A counselor’s tip for managing COVID-19 anxiety

Nicole Sartini-Cprek, MEd, LPCC, NCC, IMPH
If you are feeling anxious about the coronavirus, or COVID-19, thank your body for alerting you that there is something to be concerned about. It is doing what it is supposed to do.
Take note and practice good hygiene, eat nutritiously, drink plenty of water, keep an eye on your temperature, and engage in social distancing as recommended by the CDC and WHO. Then find ways to assure your body you have things under control as well as possible by using the following coping tips.
1. Address stress.Remember the difference between productive stress and destructive stress. Productive stress encourages us to take action and work toward solving a problem. Destructive stress does not change anything and depletes our energy and mental well-being with very little outcome. We can’t avoid stress, but we can choose to gear it toward the productive kind and use healthy coping skills when we find ourselves stuck in more destructive cycles.
2. Acknowledge your feelings.We ​can be ​with our discomfort when it does arise. We can handle difficult feelings. We can survive pain. We can overcome challenges. If we try too quickly to escape our feelings, we are reiterating the disempowering idea that our feelings are more powerful than we are. Do your best not to push away or over attach to feelings. Just acknowledge them, be curious about what this experience may hold for you, and let them go when you are ready.
3. Create calm.Remember that we may operate best and think most clearly when we remain calm. By practicing relaxation exercisesmeditationyoga, and anything else that supports our nervous system, we are also decreasing inflammation and increasing immunity.
4. Reconnect with nature.Among the obvious pleasantries of the onset of spring, sunlight can increase vitamin D and regulate serotonin, which lifts mood, improves immune function, and can and help regulate sleep. It may also help our T cells, which are responsible for fighting infection and helping the immune system function optimally. ​Organic compounds found outdoors called phytoncides can also boost both mood and immune function.
5. Focus on hope.Notice that while this pandemic is indeed a tragedy, many people have been looking out for each other. Notice the ways communities come together when faced with shared challenges. We are so much stronger together, and times like these remind us of that. If you are seeking new ways to be a part of the coming together, check out The Mutual Aid Project, where people are exchanging needs. If you are outside of greater Louisville, look for a similar organization in your town or start one using the above as a model if it doesn’t yet exist.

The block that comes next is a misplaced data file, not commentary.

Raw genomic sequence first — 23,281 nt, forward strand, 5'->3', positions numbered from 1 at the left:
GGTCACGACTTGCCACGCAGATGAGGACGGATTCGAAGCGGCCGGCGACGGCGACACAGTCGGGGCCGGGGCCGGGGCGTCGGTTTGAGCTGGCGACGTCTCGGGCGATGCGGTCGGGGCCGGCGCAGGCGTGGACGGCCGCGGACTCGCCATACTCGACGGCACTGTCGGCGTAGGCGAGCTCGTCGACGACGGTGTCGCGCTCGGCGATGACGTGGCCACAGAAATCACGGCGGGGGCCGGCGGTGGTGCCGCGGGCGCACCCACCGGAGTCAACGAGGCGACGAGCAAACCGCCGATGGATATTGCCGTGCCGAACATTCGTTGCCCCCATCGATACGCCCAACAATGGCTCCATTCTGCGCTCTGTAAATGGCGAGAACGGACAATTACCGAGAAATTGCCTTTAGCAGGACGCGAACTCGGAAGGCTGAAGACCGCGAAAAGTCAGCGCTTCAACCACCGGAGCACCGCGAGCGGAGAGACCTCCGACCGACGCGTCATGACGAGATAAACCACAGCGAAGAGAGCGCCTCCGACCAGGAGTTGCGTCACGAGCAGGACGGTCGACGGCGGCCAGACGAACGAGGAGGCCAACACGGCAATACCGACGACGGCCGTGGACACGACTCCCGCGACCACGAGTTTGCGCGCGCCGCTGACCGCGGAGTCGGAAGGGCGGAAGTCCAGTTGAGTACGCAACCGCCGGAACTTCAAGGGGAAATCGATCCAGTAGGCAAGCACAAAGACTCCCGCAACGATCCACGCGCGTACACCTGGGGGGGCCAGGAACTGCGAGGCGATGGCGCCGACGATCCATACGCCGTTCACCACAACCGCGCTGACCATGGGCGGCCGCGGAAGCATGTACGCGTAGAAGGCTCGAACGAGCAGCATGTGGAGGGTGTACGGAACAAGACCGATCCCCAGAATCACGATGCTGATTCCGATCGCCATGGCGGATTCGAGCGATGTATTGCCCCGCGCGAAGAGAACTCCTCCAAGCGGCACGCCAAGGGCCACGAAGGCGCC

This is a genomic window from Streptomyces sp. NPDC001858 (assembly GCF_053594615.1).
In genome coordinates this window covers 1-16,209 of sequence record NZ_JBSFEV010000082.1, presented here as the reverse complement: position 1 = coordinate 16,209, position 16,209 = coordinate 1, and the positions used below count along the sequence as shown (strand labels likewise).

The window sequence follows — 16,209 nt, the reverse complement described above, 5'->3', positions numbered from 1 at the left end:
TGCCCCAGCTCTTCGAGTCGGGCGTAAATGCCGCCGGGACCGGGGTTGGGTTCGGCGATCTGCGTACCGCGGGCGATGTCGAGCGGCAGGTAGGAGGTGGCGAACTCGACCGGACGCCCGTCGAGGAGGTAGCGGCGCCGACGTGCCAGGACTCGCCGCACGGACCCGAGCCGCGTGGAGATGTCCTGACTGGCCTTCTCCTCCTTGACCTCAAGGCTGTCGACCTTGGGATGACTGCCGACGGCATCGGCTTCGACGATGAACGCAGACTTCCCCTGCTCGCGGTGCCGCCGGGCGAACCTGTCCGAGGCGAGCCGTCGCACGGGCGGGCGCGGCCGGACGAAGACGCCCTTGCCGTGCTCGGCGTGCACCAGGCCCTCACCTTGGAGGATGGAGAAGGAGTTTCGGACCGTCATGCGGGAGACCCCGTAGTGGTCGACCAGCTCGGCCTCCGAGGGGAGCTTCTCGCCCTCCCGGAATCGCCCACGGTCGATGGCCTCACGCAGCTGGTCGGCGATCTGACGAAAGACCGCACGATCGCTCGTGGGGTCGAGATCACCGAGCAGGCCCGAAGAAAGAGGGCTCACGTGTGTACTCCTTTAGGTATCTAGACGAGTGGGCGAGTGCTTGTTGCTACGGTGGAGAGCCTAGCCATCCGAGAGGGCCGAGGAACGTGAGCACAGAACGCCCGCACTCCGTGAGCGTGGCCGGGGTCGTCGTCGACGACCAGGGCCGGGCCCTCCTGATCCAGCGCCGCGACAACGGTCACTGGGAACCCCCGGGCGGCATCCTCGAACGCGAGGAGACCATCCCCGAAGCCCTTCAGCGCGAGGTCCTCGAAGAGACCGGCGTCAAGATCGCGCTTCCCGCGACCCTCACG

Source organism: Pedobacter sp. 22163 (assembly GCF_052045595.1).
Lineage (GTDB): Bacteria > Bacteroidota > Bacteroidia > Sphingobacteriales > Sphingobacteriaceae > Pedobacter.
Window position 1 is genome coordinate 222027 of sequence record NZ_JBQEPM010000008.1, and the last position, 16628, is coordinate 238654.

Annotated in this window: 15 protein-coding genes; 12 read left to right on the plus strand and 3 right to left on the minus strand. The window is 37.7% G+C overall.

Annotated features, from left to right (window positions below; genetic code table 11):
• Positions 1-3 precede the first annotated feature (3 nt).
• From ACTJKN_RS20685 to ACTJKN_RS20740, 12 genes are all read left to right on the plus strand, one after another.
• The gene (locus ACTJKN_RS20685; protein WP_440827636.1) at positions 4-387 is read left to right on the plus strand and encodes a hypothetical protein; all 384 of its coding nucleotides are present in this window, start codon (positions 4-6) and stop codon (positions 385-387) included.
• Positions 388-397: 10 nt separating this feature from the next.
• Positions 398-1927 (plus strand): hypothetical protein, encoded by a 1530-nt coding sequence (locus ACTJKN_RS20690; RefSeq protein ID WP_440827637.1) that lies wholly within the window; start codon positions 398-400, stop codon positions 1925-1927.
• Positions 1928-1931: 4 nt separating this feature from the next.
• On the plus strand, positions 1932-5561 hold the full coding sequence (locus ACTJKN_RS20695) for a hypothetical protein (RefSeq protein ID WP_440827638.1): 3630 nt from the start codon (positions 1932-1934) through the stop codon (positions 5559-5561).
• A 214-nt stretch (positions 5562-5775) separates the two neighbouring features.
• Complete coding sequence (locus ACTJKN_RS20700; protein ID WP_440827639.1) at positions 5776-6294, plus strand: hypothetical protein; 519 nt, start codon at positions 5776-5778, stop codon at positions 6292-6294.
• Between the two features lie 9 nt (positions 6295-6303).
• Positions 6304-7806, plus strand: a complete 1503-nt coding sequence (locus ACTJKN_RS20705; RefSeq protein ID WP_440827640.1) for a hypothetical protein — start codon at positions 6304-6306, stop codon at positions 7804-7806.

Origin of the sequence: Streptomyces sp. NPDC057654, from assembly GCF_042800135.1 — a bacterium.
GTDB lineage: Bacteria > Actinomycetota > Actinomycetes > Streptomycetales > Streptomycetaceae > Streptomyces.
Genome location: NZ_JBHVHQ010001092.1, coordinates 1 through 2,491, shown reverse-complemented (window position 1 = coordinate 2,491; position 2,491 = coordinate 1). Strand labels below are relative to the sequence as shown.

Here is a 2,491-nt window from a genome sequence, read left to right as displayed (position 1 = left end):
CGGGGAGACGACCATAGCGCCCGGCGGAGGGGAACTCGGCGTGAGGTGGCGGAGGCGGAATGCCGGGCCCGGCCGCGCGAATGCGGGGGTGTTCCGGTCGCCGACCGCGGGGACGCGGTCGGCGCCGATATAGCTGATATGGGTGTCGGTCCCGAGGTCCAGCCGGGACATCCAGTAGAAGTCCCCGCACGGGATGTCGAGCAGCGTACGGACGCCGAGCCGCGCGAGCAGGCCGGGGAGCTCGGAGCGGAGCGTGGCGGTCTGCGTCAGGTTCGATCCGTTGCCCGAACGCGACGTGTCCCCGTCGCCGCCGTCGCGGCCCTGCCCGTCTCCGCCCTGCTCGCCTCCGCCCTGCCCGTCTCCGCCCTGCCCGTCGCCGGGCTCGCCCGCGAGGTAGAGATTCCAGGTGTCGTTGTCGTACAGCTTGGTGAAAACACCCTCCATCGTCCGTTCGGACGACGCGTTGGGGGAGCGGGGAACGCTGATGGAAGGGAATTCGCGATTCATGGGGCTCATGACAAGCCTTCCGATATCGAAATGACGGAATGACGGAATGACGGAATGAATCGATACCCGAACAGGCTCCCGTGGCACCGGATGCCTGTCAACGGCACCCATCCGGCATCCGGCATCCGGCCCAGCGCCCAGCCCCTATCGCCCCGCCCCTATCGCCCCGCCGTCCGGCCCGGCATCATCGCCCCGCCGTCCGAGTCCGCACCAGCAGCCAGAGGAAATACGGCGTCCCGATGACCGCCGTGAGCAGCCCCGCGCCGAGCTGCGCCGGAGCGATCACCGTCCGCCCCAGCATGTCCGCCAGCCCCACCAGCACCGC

6. Practice gratitude.While we are paying such close attention to keeping surfaces clean and rationing our home goods, please also pay attention to the parts that are working and all that you are grateful for. There is beauty that exists among the fear and heartache if we keep our eyes and hearts open to it.
7. Nurture yourself.Recognize many of us finally have an opportunity to ​slow down. Our culture in the U.S. is notorious for overemphasizing work and achievement. Not everyone has the privilege of slowing down, so if you are able to do it, be curious about what slowing down means to you and reevaluate the pace at which your life normally flows.Consider being productive in a new way: nurturing your relationship with yourself, loved ones, and community. Or finish up a fun project that you had to put on hold to keep up with the daily grind.
8. Give back.If you are not able to slow down because you are a medical professional, first responder, because of finances, or for any other reason, there are many of us eager to help however we can. Giving can be healing, and the experience of receiving help can be a corrective one if you have a history of repeatedly not having your needs met. Ask for what you need, and you will have a better chance of getting the need met.
9. BREATHE.Not too close to each other perhaps, but please remember that deep breathing helps calm the body and mind. Try the 4-7-8 breath to activate the vagus nerve and parasympathetic nervous system, which can act as a brake for slowing down anxiety. A big deep breath in for a count of 4, hold for 7, and release slowly for a count of 8.We have been through difficult things before, and we moved through them. This too shall pass. Do your best to take a healthy authority over what you can control, love on yourself and your neighbors (from a distance), and find ways to appreciate the opportunities within the obstacle. We are in this together.
References:Li, Q. (2010). Effect of forest bathing trips on human immune function. Environmental Health and Preventative Medicine, 15(1), 9-17. doi: 10.1007/s12199-008-0068-3Sansone, R. A., & Sansone, L. A. (2013). Sunshine, serotonin, and skin: A partial explanation for seasonal patterns in psychopathology? Innovations in Clinical Neuroscience, 10(7-8), 20-24. Retrieved from https://www.ncbi.nlm.nih.gov/pmc/articles/PMC3779905Shiel, W. C. (2018, December 27). Medical definition of T cell. Retrieved from https://www.medicinenet.com/script/main/art.asp?articlekey=11300Wahbeh, H., Haywood, A., Kaufman, K., & Zwickey, H. (2009). Mind-body medicine and immune system outcomes: A systematic review. The Open Complementary Medicine Journal, 1, 25-34. doi: 10.2174/1876391X00901010025
Permission to publish granted by Nicole Sartini-Cprek, MEd, LPCC, NCC, therapist in Louisville, Kentucky